Unit labor costs have started to rise, spelling headwinds for profits. The wage increase has recently started to outpace productivity, and while our medium-term leading indicators on productivity are favorable, the data is still showing that productivity trends remain sluggish despite some improvement off the lows. With a flattening yield curve and significant skilled labor shortages, the outlook for profit margins appears to be deteriorating, which may be another factor troubling the stock market.

Is this just a spike in volatility or are we transitioning to a higher-volatility regime?

This is an important question that is difficult to answer ex ante. What evidence do we have that the regime has changed? The data that suggests we are in a different regime includes the shape of the US yield curve and the slowdown in global central bank asset purchases, or QT. Both of these indicators point to tightening liquidity that would suggest a more difficult risk environment going forward. The lags are long and variable, however, and the message from this data remains a more difficult medium-term risk environment. Has that started now? Maybe.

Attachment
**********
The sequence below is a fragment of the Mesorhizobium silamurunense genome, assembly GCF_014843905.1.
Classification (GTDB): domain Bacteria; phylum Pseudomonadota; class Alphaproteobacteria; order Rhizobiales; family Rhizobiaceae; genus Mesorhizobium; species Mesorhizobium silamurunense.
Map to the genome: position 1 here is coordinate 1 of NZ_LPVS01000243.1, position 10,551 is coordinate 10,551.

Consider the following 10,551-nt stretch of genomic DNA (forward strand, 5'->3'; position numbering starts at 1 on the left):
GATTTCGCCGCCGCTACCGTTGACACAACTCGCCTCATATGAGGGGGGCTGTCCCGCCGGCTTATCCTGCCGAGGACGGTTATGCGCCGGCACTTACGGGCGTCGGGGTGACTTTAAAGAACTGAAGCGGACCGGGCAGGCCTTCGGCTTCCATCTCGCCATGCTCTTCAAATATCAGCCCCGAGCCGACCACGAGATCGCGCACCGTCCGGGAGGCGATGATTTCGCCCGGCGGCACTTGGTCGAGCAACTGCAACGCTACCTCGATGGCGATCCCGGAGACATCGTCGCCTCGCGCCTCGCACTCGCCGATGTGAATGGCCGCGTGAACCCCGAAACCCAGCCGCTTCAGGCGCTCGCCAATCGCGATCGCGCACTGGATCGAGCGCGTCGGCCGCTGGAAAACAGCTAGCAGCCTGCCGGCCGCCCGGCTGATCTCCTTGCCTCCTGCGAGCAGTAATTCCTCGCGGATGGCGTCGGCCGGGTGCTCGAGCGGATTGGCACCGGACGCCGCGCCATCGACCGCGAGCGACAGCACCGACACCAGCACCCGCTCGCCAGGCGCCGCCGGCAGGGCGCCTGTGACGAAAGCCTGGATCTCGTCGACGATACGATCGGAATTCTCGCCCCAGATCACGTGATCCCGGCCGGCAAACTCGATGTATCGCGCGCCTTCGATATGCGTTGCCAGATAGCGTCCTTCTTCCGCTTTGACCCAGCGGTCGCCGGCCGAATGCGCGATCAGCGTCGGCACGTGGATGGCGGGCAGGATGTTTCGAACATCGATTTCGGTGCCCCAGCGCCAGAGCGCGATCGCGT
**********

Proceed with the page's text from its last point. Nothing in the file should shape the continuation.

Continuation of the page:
Two signals that I think counter that argument: extremely low levels of global real policy rates and bloated central bank balance sheets. In particular, global real policy rate levels suggest that there is some modest tightening, but that the current rise in volatility is likely more of an overshoot spike than a big trend change. So the battle between these different signals remains unresolved. Time will tell.

How will the Fed respond?